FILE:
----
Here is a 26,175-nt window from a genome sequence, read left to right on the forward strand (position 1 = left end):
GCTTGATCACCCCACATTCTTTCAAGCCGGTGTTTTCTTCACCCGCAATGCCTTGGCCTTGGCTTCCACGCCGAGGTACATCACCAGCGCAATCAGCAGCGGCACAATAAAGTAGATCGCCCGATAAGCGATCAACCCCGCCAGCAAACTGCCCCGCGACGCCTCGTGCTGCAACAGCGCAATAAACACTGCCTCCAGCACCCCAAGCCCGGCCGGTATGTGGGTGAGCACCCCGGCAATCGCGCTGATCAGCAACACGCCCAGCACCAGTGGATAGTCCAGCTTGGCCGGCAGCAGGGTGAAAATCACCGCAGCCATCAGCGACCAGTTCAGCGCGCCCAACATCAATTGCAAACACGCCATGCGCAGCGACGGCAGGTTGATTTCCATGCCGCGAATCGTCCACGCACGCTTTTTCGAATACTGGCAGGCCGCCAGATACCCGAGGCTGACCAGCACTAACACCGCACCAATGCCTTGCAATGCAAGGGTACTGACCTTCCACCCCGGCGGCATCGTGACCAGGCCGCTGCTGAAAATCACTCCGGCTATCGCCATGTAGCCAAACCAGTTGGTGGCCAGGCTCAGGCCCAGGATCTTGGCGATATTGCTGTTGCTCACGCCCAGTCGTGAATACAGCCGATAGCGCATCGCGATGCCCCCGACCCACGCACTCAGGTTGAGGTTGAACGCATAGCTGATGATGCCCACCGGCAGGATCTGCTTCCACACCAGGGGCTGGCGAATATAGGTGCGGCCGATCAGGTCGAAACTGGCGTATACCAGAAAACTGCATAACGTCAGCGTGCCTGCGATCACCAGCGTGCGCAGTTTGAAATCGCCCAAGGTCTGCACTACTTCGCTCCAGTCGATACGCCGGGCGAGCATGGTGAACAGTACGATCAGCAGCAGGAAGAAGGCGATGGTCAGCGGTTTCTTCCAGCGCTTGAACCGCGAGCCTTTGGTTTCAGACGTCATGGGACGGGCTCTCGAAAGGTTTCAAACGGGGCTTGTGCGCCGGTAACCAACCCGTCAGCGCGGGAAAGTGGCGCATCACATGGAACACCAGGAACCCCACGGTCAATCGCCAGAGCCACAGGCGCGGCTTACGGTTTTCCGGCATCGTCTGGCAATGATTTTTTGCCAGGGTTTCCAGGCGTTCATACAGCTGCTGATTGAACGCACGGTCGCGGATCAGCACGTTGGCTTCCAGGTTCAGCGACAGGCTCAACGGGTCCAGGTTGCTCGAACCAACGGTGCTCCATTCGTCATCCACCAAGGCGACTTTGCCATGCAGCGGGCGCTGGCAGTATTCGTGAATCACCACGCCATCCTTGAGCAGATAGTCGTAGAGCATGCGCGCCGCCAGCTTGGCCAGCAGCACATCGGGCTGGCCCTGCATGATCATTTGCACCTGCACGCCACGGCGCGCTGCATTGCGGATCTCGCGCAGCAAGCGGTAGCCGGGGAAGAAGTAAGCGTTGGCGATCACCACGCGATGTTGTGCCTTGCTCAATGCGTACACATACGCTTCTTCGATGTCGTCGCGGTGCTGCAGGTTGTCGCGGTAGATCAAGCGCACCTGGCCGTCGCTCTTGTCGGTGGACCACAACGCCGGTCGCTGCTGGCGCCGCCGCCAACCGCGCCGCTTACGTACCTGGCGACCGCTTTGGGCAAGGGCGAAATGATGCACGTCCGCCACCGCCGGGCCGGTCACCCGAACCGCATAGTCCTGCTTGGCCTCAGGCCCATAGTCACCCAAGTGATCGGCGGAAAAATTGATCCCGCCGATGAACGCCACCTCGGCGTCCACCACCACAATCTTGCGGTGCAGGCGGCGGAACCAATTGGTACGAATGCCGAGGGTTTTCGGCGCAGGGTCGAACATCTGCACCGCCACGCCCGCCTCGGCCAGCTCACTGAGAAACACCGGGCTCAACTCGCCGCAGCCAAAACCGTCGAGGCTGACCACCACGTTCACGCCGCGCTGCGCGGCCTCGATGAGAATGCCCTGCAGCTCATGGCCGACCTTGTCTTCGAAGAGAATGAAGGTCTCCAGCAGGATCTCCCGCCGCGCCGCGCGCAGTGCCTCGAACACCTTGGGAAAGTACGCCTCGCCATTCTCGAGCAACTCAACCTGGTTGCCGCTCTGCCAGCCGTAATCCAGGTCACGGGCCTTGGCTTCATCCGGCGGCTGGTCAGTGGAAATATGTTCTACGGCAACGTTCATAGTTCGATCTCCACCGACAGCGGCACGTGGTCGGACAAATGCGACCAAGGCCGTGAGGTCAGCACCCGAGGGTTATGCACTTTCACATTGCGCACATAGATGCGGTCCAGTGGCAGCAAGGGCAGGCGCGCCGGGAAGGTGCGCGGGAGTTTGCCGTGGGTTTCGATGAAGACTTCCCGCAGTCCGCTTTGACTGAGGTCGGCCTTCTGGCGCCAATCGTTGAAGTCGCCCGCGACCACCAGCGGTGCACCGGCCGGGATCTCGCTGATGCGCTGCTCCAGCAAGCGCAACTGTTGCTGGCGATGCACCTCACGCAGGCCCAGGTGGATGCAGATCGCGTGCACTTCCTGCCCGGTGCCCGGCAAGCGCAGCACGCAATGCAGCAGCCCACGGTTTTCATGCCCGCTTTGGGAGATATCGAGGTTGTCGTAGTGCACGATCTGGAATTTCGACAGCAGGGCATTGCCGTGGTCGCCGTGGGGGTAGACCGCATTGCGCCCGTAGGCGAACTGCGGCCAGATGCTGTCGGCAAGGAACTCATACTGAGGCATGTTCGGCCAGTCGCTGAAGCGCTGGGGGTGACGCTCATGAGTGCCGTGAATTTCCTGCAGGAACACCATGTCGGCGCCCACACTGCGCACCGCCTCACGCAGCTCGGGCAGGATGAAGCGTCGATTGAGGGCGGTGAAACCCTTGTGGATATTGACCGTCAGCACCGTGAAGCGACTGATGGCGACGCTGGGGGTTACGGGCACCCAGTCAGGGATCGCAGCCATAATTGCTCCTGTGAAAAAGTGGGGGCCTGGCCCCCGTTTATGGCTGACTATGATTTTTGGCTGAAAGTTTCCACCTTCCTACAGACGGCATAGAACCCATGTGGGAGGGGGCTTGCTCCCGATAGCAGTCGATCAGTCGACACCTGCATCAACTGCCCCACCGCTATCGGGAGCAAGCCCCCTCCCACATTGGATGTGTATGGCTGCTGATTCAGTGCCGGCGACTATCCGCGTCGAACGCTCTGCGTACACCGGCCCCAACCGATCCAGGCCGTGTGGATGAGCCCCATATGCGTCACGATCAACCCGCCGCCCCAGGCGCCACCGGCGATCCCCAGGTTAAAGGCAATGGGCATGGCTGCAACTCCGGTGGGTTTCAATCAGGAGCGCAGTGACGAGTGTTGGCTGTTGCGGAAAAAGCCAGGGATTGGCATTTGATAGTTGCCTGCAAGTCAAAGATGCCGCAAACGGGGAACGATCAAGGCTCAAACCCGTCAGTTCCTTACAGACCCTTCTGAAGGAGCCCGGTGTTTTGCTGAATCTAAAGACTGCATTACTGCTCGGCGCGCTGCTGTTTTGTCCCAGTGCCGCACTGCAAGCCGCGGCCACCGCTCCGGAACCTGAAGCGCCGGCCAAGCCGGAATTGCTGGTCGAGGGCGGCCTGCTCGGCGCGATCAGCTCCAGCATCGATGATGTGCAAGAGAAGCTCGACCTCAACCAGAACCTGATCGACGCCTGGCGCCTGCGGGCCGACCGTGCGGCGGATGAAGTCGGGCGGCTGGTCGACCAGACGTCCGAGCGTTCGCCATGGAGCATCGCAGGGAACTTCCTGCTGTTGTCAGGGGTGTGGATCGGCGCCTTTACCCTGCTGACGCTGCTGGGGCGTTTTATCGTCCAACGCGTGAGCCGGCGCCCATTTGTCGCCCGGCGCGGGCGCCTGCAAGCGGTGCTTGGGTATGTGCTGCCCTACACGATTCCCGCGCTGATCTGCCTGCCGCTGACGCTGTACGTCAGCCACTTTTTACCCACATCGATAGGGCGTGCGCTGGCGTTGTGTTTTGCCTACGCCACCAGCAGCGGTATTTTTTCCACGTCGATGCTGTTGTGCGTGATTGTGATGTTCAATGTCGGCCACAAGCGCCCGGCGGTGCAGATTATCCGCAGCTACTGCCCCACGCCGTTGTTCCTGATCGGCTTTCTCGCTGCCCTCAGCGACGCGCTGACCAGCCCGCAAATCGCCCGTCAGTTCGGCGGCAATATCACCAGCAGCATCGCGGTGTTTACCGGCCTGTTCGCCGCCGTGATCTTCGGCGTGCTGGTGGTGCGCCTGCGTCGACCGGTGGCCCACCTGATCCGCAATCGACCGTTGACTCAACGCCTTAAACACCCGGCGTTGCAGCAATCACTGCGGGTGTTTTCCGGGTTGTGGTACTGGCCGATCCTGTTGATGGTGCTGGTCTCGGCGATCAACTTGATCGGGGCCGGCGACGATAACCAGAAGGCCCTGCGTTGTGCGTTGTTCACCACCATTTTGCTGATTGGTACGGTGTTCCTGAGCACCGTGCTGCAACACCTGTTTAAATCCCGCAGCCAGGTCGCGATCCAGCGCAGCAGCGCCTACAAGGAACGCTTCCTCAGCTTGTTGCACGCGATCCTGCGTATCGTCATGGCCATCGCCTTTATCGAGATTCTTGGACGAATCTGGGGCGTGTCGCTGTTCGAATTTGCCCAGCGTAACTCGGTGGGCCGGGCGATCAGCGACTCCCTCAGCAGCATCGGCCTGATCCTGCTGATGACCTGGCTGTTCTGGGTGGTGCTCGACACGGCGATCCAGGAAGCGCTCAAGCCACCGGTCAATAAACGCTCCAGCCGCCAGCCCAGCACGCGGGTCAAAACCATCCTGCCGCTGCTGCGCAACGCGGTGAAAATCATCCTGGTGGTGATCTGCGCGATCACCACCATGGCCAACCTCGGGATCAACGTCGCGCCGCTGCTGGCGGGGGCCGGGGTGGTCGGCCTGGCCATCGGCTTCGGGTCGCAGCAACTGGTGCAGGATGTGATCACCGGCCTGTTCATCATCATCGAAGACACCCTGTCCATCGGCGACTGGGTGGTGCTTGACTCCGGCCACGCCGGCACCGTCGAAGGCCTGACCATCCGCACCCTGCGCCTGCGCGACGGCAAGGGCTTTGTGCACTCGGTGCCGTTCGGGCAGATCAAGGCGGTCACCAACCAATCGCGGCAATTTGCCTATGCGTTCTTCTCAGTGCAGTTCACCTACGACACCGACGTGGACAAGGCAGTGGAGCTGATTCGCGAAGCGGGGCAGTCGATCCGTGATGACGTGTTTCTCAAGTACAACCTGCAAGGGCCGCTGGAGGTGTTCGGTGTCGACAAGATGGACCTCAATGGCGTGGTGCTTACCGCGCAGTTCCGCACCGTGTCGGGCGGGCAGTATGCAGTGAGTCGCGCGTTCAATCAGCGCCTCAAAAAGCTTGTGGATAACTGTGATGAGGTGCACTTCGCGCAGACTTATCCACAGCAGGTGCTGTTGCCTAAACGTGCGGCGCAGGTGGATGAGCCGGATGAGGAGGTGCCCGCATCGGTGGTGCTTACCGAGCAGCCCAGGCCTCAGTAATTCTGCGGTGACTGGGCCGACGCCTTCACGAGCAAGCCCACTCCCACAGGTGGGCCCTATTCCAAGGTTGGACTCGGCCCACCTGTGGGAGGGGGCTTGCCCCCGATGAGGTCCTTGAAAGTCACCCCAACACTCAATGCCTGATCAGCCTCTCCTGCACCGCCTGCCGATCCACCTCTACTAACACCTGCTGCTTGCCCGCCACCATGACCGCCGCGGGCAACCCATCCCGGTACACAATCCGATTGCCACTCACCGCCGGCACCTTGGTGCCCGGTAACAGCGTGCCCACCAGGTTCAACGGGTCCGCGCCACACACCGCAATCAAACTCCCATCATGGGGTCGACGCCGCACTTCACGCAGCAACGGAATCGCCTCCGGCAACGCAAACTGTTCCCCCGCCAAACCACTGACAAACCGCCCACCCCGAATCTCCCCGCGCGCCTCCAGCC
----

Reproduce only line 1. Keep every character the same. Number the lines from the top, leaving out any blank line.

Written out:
Here is a 26,175-nt window from a genome sequence, read left to right on the forward strand (position 1 = left end):